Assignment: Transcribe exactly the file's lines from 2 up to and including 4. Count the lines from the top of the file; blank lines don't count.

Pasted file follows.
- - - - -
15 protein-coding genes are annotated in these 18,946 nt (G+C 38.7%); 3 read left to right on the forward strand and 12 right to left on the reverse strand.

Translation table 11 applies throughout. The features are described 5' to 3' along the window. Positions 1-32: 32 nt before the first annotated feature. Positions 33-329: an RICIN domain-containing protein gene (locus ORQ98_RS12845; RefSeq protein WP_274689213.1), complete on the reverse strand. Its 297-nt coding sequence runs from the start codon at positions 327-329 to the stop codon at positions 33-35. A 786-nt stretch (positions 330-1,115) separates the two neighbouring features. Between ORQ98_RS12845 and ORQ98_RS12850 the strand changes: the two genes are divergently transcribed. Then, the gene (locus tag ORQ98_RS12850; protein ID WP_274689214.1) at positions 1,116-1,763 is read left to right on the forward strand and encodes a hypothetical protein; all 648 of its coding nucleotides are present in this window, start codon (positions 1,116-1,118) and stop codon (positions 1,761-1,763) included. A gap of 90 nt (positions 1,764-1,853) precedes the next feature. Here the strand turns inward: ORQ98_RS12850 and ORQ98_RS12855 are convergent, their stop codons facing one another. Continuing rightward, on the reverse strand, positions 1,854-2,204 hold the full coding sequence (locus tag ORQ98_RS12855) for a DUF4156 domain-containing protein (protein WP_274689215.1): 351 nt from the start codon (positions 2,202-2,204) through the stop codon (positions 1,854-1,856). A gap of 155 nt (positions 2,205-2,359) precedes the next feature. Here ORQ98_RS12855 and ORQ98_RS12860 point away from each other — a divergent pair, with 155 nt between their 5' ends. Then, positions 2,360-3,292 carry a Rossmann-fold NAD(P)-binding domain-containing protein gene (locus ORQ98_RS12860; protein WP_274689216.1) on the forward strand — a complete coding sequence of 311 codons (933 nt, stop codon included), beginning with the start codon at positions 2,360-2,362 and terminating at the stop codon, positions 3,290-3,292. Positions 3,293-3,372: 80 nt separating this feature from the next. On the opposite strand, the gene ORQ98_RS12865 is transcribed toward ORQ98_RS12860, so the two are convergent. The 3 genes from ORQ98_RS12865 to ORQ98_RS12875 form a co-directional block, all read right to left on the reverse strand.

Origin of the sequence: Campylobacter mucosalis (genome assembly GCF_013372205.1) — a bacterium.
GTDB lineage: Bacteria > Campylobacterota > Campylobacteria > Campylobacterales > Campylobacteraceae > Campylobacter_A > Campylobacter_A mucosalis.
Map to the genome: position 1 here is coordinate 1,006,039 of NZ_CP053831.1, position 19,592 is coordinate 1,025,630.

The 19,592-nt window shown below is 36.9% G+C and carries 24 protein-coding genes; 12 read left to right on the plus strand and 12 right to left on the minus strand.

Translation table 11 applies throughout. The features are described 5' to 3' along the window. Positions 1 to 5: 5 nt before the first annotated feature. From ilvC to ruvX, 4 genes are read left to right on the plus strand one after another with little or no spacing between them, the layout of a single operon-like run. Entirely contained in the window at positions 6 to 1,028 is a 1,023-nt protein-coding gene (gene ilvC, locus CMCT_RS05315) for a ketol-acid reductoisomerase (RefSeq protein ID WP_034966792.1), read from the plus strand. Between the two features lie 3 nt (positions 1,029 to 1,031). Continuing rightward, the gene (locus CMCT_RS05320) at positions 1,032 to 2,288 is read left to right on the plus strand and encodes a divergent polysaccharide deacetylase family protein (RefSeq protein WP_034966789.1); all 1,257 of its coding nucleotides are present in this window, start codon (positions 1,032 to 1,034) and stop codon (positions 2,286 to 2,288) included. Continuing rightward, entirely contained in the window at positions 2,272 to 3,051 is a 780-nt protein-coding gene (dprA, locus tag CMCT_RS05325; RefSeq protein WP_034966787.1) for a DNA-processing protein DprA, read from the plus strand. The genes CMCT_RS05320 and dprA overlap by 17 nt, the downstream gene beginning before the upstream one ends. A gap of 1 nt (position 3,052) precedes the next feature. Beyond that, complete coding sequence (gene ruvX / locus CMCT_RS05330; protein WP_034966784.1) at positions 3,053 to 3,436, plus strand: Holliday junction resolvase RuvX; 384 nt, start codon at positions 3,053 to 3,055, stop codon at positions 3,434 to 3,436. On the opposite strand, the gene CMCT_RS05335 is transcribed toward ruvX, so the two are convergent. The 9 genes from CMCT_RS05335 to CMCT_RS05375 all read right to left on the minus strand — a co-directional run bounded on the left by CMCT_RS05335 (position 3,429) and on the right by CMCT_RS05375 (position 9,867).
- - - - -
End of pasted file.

Translation table 11 applies throughout. The features are described 5' to 3' along the window. Positions 1-32: 32 nt before the first annotated feature. Positions 33-329: an RICIN domain-containing protein gene (locus ORQ98_RS12845; RefSeq protein WP_274689213.1), complete on the reverse strand. Its 297-nt coding sequence runs from the start codon at positions 327-329 to the stop codon at positions 33-35. A 786-nt stretch (positions 330-1,115) separates the two neighbouring features. Between ORQ98_RS12845 and ORQ98_RS12850 the strand changes: the two genes are divergently transcribed. Then, the gene (locus tag ORQ98_RS12850; protein ID WP_274689214.1) at positions 1,116-1,763 is read left to right on the forward strand and encodes a hypothetical protein; all 648 of its coding nucleotides are present in this window, start codon (positions 1,116-1,118) and stop codon (positions 1,761-1,763) included. A gap of 90 nt (positions 1,764-1,853) precedes the next feature. Here the strand turns inward: ORQ98_RS12850 and ORQ98_RS12855 are convergent, their stop codons facing one another. Continuing rightward, on the reverse strand, positions 1,854-2,204 hold the full coding sequence (locus tag ORQ98_RS12855) for a DUF4156 domain-containing protein (protein WP_274689215.1): 351 nt from the start codon (positions 2,202-2,204) through the stop codon (positions 1,854-1,856). A gap of 155 nt (positions 2,205-2,359) precedes the next feature. Here ORQ98_RS12855 and ORQ98_RS12860 point away from each other — a divergent pair, with 155 nt between their 5' ends. Then, positions 2,360-3,292 carry a Rossmann-fold NAD(P)-binding domain-containing protein gene (locus ORQ98_RS12860; protein WP_274689216.1) on the forward strand — a complete coding sequence of 311 codons (933 nt, stop codon included), beginning with the start codon at positions 2,360-2,362 and terminating at the stop codon, positions 3,290-3,292. Positions 3,293-3,372: 80 nt separating this feature from the next. On the opposite strand, the gene ORQ98_RS12865 is transcribed toward ORQ98_RS12860, so the two are convergent. The 3 genes from ORQ98_RS12865 to ORQ98_RS12875 form a co-directional block, all read right to left on the reverse strand.

Origin of the sequence: Campylobacter mucosalis (genome assembly GCF_013372205.1) — a bacterium.
GTDB lineage: Bacteria > Campylobacterota > Campylobacteria > Campylobacterales > Campylobacteraceae > Campylobacter_A > Campylobacter_A mucosalis.